My notes were a little more articulate and the authority started to come back to my right arm and I started feeling good again. I thought to try and play it as simply and as straightforward as I possibly could.
"Whoosh," went the strings, and a good roll got the B part started. I whipped up those high notes on the first string and double-thumbed right on through to the second B part, ending my pass with the little flourish I have used to end "The Soldier's Joy" ever since I can remember.
Someone picked up the tune and I eased back a little in my chair. I settled again into the rhythm and my heart was pounding. I thought I did okay. After a time I looked again at John.
Expressionless, he thumbed along on his fiddle with the bouncing tempo. Two A parts went by and then two B's. John again cocked the fiddle back under his chin and raised up his bow one more time. I looked at the way his jaw was set against the fiddle. I looked at the way his hat was tilted on his head, wisps of gray hair spilling out from under the brim. I looked at his eyes and they were far away. We were far away. How many times had I sat like this and played myself into this same trance? And I wondered how many more times John had done the same.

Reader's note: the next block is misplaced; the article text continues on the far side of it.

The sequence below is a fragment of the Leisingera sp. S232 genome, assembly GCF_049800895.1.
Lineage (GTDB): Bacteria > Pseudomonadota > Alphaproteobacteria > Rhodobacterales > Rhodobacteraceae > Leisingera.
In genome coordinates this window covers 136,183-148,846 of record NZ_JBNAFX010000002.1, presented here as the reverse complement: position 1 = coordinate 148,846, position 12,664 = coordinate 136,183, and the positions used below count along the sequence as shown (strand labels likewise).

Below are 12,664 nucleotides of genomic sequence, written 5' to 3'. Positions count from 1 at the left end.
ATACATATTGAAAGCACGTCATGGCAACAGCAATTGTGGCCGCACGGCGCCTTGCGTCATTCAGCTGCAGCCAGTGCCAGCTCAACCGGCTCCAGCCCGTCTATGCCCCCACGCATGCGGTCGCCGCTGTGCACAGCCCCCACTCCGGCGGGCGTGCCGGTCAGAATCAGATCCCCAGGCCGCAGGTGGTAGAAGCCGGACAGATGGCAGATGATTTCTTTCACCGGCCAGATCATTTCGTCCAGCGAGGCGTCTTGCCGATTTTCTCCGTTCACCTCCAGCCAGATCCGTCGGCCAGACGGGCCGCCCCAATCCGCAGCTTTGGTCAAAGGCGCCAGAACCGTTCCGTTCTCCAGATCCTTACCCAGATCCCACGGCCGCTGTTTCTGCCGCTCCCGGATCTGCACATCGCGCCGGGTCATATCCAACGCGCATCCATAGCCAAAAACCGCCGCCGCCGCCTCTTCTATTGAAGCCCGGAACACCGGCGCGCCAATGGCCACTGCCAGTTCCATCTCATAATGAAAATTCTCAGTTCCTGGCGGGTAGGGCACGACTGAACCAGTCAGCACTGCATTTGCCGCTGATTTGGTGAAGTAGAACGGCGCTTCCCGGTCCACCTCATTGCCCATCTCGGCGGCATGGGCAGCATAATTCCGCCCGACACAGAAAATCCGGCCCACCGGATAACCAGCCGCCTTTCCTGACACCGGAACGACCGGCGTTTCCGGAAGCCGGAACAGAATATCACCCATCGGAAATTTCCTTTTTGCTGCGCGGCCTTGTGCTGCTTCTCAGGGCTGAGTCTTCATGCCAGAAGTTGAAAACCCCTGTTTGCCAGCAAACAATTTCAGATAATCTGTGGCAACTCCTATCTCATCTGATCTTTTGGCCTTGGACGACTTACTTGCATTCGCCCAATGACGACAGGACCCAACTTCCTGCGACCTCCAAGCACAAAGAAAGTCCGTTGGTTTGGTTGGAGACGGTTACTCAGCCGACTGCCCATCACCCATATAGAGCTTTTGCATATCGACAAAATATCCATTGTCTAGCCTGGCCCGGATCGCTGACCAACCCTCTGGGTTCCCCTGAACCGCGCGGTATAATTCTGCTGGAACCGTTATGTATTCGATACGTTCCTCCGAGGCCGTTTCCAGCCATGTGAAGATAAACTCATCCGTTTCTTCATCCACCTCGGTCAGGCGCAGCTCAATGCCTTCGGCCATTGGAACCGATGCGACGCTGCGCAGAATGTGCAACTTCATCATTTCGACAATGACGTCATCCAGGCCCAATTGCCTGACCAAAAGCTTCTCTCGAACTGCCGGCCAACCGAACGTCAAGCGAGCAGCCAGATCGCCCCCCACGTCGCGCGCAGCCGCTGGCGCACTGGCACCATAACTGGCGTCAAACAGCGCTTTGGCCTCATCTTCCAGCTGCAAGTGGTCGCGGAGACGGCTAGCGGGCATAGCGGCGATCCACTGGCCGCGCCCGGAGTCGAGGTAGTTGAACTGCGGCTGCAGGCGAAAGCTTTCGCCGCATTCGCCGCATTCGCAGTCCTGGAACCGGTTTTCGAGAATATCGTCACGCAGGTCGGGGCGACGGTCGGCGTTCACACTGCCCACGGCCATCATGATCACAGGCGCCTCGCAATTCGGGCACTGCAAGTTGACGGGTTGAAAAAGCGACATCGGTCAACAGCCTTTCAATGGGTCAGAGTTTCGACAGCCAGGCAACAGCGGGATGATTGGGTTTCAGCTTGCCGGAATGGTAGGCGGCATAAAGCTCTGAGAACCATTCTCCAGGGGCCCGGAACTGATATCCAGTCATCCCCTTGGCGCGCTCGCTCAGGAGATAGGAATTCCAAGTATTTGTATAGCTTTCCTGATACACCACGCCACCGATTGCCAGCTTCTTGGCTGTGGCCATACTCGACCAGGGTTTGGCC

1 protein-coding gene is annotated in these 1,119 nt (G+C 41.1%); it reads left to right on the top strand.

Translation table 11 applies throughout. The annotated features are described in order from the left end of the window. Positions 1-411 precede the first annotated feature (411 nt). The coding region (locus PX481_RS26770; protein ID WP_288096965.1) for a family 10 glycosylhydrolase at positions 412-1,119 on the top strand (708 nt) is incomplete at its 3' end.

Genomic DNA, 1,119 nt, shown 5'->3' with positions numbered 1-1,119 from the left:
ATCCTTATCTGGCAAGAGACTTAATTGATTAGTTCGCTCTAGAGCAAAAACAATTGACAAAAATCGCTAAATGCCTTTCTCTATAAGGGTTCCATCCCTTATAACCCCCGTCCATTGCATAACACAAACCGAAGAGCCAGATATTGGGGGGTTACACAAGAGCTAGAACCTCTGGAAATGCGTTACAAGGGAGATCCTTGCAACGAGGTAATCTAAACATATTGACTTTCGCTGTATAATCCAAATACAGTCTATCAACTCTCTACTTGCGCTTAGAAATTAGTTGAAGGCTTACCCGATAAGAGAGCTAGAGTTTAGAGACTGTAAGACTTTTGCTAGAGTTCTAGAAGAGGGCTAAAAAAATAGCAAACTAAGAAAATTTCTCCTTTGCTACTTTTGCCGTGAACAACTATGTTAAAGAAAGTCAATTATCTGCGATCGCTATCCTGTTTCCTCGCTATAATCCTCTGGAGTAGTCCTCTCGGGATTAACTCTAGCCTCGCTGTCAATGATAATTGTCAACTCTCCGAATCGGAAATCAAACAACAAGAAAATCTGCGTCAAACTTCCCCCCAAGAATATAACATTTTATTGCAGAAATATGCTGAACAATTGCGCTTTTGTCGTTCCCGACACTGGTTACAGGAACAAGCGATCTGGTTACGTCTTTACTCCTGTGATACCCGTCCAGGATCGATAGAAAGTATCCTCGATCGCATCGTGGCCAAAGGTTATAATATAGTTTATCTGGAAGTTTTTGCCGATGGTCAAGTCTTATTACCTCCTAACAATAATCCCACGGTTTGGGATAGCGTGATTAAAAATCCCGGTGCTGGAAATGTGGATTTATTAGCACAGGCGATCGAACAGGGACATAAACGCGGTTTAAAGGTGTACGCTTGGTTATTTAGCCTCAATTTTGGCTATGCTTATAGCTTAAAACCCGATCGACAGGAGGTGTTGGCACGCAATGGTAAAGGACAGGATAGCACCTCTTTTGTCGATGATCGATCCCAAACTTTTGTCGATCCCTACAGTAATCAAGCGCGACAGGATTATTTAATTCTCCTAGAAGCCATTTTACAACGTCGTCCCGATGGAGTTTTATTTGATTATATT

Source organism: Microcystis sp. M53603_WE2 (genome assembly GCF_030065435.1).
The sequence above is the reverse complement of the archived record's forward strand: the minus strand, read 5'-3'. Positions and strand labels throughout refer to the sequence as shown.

In that moment I remembered again how he walked across the field earlier in the afternoon. I could see again how slowly he walked, yet how much in a hurry he was. And I remembered again, how nobody in the circle had said a word, how we just played and reached out for one another, and allowed good music to happen. And it seemed at that moment, as it has seemed to me ever since, that music like this is no more and no less than an on-going conversation between hearts.
As daylight faded on the big field at the Philadelphia Folk Festival, it seemed then as if "The Soldier's Joy" had always been there. It seemed as if it had no real beginning and that it had no end. It seemed at that time, as if "The Soldier's Joy" and all the other tunes, are always around us and everywhere, going along somewhere beneath the routines of daily life. And they appear again when the instruments are in tune, and when the folks sitting in the circle wish for them to arrive again.
I was still looking at John's eyes when his bow touched the fiddle strings.
And then he winked at me.